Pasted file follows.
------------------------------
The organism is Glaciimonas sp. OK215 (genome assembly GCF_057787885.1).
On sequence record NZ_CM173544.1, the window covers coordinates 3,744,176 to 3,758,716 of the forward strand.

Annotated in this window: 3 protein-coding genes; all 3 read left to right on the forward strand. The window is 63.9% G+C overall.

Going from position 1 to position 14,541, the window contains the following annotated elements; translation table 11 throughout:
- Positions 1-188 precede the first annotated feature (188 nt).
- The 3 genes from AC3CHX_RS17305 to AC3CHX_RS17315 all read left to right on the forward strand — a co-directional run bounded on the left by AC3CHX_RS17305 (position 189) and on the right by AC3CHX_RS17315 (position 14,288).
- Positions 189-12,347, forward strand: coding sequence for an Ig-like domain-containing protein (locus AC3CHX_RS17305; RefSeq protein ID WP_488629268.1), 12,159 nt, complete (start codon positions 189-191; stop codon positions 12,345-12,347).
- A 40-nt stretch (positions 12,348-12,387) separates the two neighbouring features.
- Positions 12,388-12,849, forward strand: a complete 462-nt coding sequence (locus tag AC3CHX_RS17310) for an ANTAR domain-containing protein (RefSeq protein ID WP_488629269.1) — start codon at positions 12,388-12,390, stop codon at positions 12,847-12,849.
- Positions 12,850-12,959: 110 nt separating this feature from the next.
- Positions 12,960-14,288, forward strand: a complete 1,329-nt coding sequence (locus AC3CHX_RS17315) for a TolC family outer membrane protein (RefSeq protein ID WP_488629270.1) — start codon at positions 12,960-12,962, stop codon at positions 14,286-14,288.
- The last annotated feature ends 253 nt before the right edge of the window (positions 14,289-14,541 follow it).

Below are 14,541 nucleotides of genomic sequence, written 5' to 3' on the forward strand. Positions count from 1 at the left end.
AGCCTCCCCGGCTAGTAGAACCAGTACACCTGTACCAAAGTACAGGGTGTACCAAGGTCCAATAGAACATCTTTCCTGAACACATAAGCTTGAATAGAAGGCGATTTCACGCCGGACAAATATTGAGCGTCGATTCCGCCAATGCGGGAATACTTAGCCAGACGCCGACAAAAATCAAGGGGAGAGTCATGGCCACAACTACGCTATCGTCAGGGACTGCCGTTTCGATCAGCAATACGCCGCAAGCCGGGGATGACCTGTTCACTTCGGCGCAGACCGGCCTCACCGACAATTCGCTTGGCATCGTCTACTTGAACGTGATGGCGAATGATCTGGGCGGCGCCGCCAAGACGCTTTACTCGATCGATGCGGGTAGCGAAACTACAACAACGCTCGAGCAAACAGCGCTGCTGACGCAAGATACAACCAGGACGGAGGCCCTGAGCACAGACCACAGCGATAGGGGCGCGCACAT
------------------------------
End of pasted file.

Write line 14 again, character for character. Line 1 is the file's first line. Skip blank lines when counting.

AGCCTCCCCGGCTAGTAGAACCAGTACACCTGTACCAAAGTACAGGGTGTACCAAGGTCCAATAGAACATCTTTCCTGAACACATAAGCTTGAATAGAAGGCGATTTCACGCCGGACAAATATTGAGCGTCGATTCCGCCAATGCGGGAATACTTAGCCAGACGCCGACAAAAATCAAGGGGAGAGTCATGGCCACAACTACGCTATCGTCAGGGACTGCCGTTTCGATCAGCAATACGCCGCAAGCCGGGGATGACCTGTTCACTTCGGCGCAGACCGGCCTCACCGACAATTCGCTTGGCATCGTCTACTTGAACGTGATGGCGAATGATCTGGGCGGCGCCGCCAAGACGCTTTACTCGATCGATGCGGGTAGCGAAACTACAACAACGCTCGAGCAAACAGCGCTGCTGACGCAAGATACAACCAGGACGGAGGCCCTGAGCACAGACCACAGCGATAGGGGCGCGCACAT